The Iran-contra affair continues to dominate the headlines. To members of Congress and most media commentators, the focus of attention is what laws, if any, the Reaganites may have broken in secretly channeling funds to the contras.
Concern with legality is certainly proper. We don't want our presidents to be above the law—even though there's a long tradition of presidents making their own foreign policy in defiance of Congress. (FDR's covert assistance to Claire Chenault's Flying Tigers in pre–World War II China is a nearly exact parallel with Reagan's aid to the contras via General Secord's network).
But the near-hysteria over legality in this case is obscuring the far more important issue of what the government of a free society should do about a case such as Nicaragua. By now it is evident to anyone who reads the newspaper that the Sandinista regime is a classic Marxist Leninist one. We've seen it all before in Cuba, in Grenada, in Ethiopia.
What REASON author Jack Wheeler calls "franchise totalitarianism" has taken hold in Nicaragua—Cuban military advisors, East German secret police, Bulgarian technicians, etc., all orchestrated by the Soviet Union. Hapless Nicaraguans are watched over by Cuban-style neighborhood-defense committees. The only non-Sandinista newspaper, La Prensa, is closed down after being heavily censored for years. The Catholic Church is endlessly harassed.
No one who values human liberty can fail to be disturbed by all this, especially when it is happening so close to our own borders. But to say that is not, per se, to justify U.S. government efforts to overthrow the Sandinistas.
Despite John F. Kennedy's grandiose pledge to "bear any burden, pay any price" to defend liberty anywhere on earth, it is simply not our government's job to overthrow all the world's violators of human rights. In a free society, the government is hired by us to protect and defend our rights, not to be a global do-gooder. Vietnam should have taught us the high cost, in lives and dollars, of following JFK's pledge to its logical conclusion.
But does this principle imply withdrawal from interaction with other countries—isolationism? Hardly. What it does is to give us a standard for judging when some form of intervention is justified, namely when there is a clear threat to the survival of the United States as a free society. And it is on this issue that the debate over Nicaragua ought to be focused.
Many liberals tell us that tiny Nicaragua can't possibly pose a threat to the mighty United States. Sure, they have put in a repressive system, but that's the Nicaraguans' own affair. Stop harassing the Sandinistas, they say, and they will calm down, lift censorship, and not be so dependent on Cuban/Soviet aid.
Naive nonsense, reply many conservatives. The Sandinistas are, after all, communists, and once they've secured a foothold in Nicaragua, they will proceed to subvert their neighbors, threatening Panama (and the canal) and eventually Mexico, right on our doorstep. Then, too, the Sandinistas might grant the Soviets military basing rights in exchange for their help, as Cuba and Vietnam have done. That would pose a significant military threat to this country. Thus, say conservatives, it would be better to overthrow the Sandinistas now, while they're weak, even if this means sending in the Marines.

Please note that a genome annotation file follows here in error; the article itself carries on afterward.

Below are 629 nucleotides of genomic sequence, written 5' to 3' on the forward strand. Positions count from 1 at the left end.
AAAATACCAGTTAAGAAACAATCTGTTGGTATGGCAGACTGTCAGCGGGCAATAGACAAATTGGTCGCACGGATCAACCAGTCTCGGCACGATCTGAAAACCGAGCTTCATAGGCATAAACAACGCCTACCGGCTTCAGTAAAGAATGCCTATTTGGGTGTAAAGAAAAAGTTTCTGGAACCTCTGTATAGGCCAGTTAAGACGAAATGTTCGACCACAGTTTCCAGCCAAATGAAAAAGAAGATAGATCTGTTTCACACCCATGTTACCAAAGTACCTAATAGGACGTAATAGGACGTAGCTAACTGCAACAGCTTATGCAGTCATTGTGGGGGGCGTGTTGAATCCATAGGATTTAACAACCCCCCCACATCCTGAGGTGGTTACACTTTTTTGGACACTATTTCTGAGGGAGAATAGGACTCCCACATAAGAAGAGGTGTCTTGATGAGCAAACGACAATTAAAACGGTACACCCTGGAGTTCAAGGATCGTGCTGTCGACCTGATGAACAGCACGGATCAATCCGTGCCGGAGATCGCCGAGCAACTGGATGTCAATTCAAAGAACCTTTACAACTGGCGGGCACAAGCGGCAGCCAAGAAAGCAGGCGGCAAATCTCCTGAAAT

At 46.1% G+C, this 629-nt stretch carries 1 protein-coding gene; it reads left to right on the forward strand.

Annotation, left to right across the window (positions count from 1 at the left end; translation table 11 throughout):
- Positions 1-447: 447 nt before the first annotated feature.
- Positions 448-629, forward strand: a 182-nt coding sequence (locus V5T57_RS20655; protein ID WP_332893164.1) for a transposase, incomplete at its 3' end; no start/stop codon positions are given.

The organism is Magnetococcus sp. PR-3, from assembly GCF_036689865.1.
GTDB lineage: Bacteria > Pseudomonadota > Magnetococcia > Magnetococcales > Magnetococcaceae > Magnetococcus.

Are the conservatives who raise these points simply Cold War extremists, or are these realistic threats? The liberals are certainly right that Nicaragua today is no military threat to the United States, but how imminent must a threat be to justify preemptive action?
These are the kinds of questions that ought to be under intense discussion today. But instead we have a media circus over the technicalities of Colonel North's activities. Instead of immersing itself in minutiae, Congress ought to be asking the administration for its evidence concerning direct Soviet involvement in Nicaragua. How else can people decide whether there is a sufficient threat to justify actions to overthrow the Sandinista regime?
Were this kind of discussion taking place, we could also have an intelligent debate about the Reagan Doctrine, about giving aid to indigenous groups fighting to overthrow tyrannical regimes. Americans are quite rightly reluctant to send in the Marines, unless the threat to this country is clear-cut and imminent. Such actions are costly, difficult, and unpopular in Latin America (where previous interventions have often helped dictators). But as an alternative to military intervention, giving people the means to throw off their oppressors is as American as our own Revolution (which would not have succeeded but for aid from European governments and individuals).
To be sure, such a policy may be fraught with practical difficulties. Should such aid be carried out openly or attempted covertly? Should the CIA get involved in planning and training, as it has with the contras, or should we give only money to all eligible groups and let them sink or swim? Indeed, who should be eligible at all? What standards of conduct must such a group meet (no terrorism, certainly)? And what about its political aims?
Unfortunately, these questions are not the ones being asked today in Washington. Oliver North and his escapades is not the real issue. What matters is how a free society decides to cope with a Soviet backed threat near its borders.